I think the best way to open this review is to share the introduction from his last appearance here on Bluesdoodles. “Europe has long been a hotbed for the blues and many fine releases have come from across the continent…and Scandinavia, proving that the Brits and Americans aren’t the only ones to understand and appreciate this rewarding genre. Although this is a new name to me, Tomislav Goluban has just released his tenth album. His instrument of choice is the harmonica and this Croatian born musician cites Sonny Boy Williamson, Paul Butterfield and Gary Primich amongst others as his inspiration. He is no slouch in other areas either; Goluban has also founded a blues festival in his hometown, educates students with a “Blues in The Schools” program, and hosts his own radio show….a, busy man, indeed! His surname apparently translates as ‘Pigeon’, which accounts for the titles of 2005 debut, Pigeon’s Flight, and a couple of tracks on the new album. For this release, he made a pilgrimage to America and recruited some local talent to lay down the twelve tracks and, fittingly, called it Chicago Rambler. There is no musical rambling on this…it is all blues and comes across as cohesive, well thought out and skilfully played and recorded”.
Well, now we have his eleventh album that, like the last has a kind of a theme…this time it is Memphis that percolates through as Tomi shines a Memphis Light.
Opening with the country blues flavoured Hayloft Blues, we see Tomi doing what he does best…letting the harmonica add colour, depth and character to the song without ever becoming (pardon the pun) overblown. He isn’t like some that fill every second with harp histrionics; he has the knack of making the harp speak and to compliment rather than take over a composition. And so it is here as some great guitar and harp introduce the song in just the right understated way. It stays that way too and then supplies a harp solo with variation and skill and a guitar solo of the same quality. Fun Starts Here features Memphis local and fellow harp player Vince Johnson who lends his vocals to this song that, to quote Tomi, “is dedicated to all the women who bring out the wild side of men”…I dare not comment further! Musically the guitar is class and the soulful vocal suits the song. The guitar, piano and harp should be listened to carefully throughout, not just the lovely solos, as this is a great song that may not grab on first listen. Country Bag is an instrumental that emerged from a studio jam and the good time had by all feeling just draws you in…just don’t try toe-tapping as the frantic pace will wear out those digits. Disappear For Good addresses something that us old ‘uns are all too aware of. Behind the message is a clever, slow smooch of guitars, brushed snare and keys. OK, Tomi’s vocals are an acquired taste but they are good enough to carry this with panache.
Memphis Light embodies the title with the languid backing instrumentation and vocals. The highlight is harp solo that literally speaks volumes in the carefully phrased playing. Next is a cover of House Of The Rising Sun…always risky as we all have a preferred version: mine is without doubt the underrated Miller Anderson version off his brilliant Bluesheart album. This interpretation is faster than most and is a fascinating take. His vocals fit perfectly and the guitar and piano feed the rhythm cleverly: indeed the piano solo and slide guitar of Mark Johnson make it even better, as does the harp solo that plays beautifully on the main melody. Spirit Will Never Get Old takes a more celebratory approach about his grandfather, I think. It is a neat track even though you will be thinking ‘sounds like…’ thoughts. Party Time Blues is about hangovers and the resulting “what did I do” worries…but as it’s on the top of a happy soundtrack we end up agreeing that it is probably the best way to party! A neat harp solo that won’t bust a hangover head a short and very sweet burst of slide lift it from the danger of being classed as a so-so number. Woman Needs A Man is more delightful slide, piano and harp and a joint vocal that puts the juke into the joint!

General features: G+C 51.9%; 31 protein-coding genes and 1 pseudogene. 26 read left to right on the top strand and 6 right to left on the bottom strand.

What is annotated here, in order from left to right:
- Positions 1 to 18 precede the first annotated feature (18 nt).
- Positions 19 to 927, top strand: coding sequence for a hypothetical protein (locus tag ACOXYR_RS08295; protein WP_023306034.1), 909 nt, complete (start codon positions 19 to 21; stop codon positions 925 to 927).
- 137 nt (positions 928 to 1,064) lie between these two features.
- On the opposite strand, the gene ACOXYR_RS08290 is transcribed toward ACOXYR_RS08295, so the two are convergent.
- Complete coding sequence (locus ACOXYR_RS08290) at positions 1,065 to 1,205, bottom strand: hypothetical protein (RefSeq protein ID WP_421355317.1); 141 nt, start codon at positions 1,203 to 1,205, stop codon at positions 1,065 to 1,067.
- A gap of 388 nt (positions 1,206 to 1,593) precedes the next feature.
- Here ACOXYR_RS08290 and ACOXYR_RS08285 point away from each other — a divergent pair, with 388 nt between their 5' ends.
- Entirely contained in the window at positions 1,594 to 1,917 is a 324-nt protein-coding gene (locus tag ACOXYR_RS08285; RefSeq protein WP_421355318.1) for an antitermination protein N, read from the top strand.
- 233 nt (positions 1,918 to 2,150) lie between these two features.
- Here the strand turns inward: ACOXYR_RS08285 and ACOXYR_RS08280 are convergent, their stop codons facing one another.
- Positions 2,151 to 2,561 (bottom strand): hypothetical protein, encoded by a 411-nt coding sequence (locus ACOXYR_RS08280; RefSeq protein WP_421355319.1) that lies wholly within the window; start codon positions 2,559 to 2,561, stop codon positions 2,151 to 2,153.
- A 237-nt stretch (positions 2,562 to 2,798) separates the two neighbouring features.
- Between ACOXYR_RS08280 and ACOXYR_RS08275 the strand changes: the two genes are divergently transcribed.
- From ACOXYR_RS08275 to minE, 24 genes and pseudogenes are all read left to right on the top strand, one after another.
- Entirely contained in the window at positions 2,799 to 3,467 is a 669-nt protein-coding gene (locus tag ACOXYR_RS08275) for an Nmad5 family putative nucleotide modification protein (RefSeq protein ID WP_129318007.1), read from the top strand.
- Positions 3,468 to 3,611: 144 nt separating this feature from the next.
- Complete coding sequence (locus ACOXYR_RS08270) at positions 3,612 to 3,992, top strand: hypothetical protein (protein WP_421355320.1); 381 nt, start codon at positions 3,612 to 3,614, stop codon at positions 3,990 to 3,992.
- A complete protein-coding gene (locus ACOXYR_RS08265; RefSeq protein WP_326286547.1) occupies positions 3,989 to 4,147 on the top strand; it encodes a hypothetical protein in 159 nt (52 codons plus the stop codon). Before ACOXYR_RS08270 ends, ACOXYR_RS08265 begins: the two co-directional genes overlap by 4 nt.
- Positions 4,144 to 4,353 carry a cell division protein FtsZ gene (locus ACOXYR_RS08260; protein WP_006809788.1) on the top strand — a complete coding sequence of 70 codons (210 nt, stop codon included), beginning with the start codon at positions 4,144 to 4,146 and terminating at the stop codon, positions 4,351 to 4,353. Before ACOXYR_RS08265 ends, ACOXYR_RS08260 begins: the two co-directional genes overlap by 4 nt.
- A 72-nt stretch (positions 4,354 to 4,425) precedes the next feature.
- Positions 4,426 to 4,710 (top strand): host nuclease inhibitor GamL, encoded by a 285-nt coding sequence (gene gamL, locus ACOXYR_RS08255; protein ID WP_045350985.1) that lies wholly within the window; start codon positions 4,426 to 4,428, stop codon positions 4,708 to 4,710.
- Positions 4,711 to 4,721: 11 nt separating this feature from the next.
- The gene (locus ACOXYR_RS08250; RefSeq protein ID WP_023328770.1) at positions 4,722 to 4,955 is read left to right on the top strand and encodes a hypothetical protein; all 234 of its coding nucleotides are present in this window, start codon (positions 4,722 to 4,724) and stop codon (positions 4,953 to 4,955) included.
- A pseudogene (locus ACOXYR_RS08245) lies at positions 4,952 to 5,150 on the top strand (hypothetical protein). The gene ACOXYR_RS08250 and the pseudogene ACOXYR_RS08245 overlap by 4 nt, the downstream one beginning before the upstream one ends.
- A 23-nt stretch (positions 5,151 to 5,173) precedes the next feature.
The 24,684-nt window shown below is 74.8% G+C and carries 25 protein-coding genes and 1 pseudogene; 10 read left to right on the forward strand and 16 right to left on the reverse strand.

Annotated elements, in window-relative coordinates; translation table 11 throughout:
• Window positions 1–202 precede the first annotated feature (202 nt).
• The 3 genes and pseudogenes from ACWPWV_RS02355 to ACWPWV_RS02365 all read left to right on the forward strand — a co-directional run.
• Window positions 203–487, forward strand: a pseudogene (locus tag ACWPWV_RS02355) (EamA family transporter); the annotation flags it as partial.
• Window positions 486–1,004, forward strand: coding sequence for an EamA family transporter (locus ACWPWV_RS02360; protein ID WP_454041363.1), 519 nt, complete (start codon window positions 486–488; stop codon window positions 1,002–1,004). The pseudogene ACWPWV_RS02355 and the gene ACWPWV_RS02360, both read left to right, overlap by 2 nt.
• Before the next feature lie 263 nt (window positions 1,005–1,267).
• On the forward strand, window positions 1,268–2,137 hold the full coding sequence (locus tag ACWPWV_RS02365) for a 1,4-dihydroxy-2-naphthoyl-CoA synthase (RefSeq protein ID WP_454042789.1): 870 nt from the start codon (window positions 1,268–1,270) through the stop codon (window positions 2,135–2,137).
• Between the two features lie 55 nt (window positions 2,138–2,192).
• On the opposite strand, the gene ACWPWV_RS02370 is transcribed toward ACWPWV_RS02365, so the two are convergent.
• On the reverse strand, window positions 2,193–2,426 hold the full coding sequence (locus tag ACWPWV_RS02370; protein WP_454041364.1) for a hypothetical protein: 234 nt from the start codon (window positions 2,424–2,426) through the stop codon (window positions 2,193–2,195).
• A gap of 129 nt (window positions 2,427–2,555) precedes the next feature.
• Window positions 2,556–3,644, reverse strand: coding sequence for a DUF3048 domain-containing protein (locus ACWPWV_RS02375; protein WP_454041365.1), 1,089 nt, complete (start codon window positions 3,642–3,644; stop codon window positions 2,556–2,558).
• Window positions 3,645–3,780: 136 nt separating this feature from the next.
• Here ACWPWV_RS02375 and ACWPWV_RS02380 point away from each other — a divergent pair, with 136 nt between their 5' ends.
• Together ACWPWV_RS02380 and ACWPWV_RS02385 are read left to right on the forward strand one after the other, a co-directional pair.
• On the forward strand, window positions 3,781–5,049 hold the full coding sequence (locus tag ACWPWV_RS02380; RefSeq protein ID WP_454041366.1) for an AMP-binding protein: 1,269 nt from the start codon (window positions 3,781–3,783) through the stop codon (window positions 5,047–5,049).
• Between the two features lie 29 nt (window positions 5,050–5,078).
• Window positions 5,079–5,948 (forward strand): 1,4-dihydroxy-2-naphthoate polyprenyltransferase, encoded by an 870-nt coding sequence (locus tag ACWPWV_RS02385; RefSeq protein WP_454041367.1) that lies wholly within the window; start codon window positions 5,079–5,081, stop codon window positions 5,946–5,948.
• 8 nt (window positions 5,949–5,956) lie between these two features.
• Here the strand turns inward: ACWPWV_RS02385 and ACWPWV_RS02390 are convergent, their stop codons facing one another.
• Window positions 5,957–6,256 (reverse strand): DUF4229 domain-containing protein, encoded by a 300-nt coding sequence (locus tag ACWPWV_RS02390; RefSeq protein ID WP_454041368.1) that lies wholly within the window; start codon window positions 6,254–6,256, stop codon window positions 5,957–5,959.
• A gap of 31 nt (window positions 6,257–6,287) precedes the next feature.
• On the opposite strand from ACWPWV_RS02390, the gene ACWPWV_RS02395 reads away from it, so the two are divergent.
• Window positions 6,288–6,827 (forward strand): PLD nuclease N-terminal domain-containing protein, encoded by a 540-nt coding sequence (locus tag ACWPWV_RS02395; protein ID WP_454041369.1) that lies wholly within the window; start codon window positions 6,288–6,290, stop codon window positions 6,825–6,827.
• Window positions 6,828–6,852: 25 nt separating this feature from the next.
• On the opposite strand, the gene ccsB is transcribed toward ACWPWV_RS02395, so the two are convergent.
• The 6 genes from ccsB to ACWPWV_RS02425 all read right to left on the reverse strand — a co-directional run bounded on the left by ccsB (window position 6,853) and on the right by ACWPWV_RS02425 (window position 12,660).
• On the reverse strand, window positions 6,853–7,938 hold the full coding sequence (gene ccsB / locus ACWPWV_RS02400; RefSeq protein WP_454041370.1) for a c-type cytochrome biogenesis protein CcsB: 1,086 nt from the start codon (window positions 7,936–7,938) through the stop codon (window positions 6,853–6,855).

The final track, Can I Be What I Want, may try to understand the never-ending puzzle of successful relationships but musically it approaches a sort of light blues-rock with a light-hearted approach too. This is another song that could have been so-so, but the harp solo is so understated and brilliant, all is forgiven.
Tomislav is great harp player who, as I keep saying, knows how to make it effective without blowing the wax out of his and our ears. His subtlety and skill always make him worth a listen and this album is no exception.
Bluesdoodles rating: Wonderful – Harp lovers will definitely add to their collection!
- Hayloft Blues
- Fun Starts Here
- Country Bag
- Disappear For Good
- Memphis Light
- House Of The Rising Sun
- Spirit Will Never Get Old
- Party Time Blues
- Woman Needs A Man
- Can I Be What I Want
Tomislav Goluban: vocals, harmonica
Jeff Jensen: guitars
David Green: drums
Rick Steff: keyboards
Bill Ruffino: bass
Mark Johnson: slide guitar
Vince Johnson: vocals
Franher Joseph, Reba Russell, Daunielle Hill: backing vocals
Recorded atArdent Studios in Memphis.
(The iTunes run on track was the underrated master of the guitar that was Tommy Bolin. From the superb solo album. Private Eyes, the carefully crafted Bustin’ Out For Rosie wafted through the speakers.)